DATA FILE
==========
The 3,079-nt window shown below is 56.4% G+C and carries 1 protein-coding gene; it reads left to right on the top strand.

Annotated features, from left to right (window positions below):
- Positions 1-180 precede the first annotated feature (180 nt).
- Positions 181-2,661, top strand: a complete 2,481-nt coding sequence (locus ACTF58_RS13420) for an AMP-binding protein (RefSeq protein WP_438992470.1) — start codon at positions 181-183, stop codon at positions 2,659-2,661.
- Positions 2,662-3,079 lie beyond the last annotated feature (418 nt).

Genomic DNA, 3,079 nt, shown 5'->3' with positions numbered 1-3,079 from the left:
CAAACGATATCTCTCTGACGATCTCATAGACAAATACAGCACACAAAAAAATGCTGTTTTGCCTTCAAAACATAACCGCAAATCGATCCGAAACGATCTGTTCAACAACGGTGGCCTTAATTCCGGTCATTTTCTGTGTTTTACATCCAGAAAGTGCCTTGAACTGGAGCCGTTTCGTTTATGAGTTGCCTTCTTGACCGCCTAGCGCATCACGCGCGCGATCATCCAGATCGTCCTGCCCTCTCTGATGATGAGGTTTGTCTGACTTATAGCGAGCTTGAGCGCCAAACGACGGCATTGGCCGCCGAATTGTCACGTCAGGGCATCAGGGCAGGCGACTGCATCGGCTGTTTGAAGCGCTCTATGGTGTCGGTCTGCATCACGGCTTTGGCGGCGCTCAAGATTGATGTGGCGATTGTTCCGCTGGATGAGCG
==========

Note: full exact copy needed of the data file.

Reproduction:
The 3,079-nt window shown below is 56.4% G+C and carries 1 protein-coding gene; it reads left to right on the top strand.

Annotated features, from left to right (window positions below):
- Positions 1-180 precede the first annotated feature (180 nt).
- Positions 181-2,661, top strand: a complete 2,481-nt coding sequence (locus ACTF58_RS13420) for an AMP-binding protein (RefSeq protein WP_438992470.1) — start codon at positions 181-183, stop codon at positions 2,659-2,661.
- Positions 2,662-3,079 lie beyond the last annotated feature (418 nt).

Genomic DNA, 3,079 nt, shown 5'->3' with positions numbered 1-3,079 from the left:
CAAACGATATCTCTCTGACGATCTCATAGACAAATACAGCACACAAAAAAATGCTGTTTTGCCTTCAAAACATAACCGCAAATCGATCCGAAACGATCTGTTCAACAACGGTGGCCTTAATTCCGGTCATTTTCTGTGTTTTACATCCAGAAAGTGCCTTGAACTGGAGCCGTTTCGTTTATGAGTTGCCTTCTTGACCGCCTAGCGCATCACGCGCGCGATCATCCAGATCGTCCTGCCCTCTCTGATGATGAGGTTTGTCTGACTTATAGCGAGCTTGAGCGCCAAACGACGGCATTGGCCGCCGAATTGTCACGTCAGGGCATCAGGGCAGGCGACTGCATCGGCTGTTTGAAGCGCTCTATGGTGTCGGTCTGCATCACGGCTTTGGCGGCGCTCAAGATTGATGTGGCGATTGTTCCGCTGGATGAGCG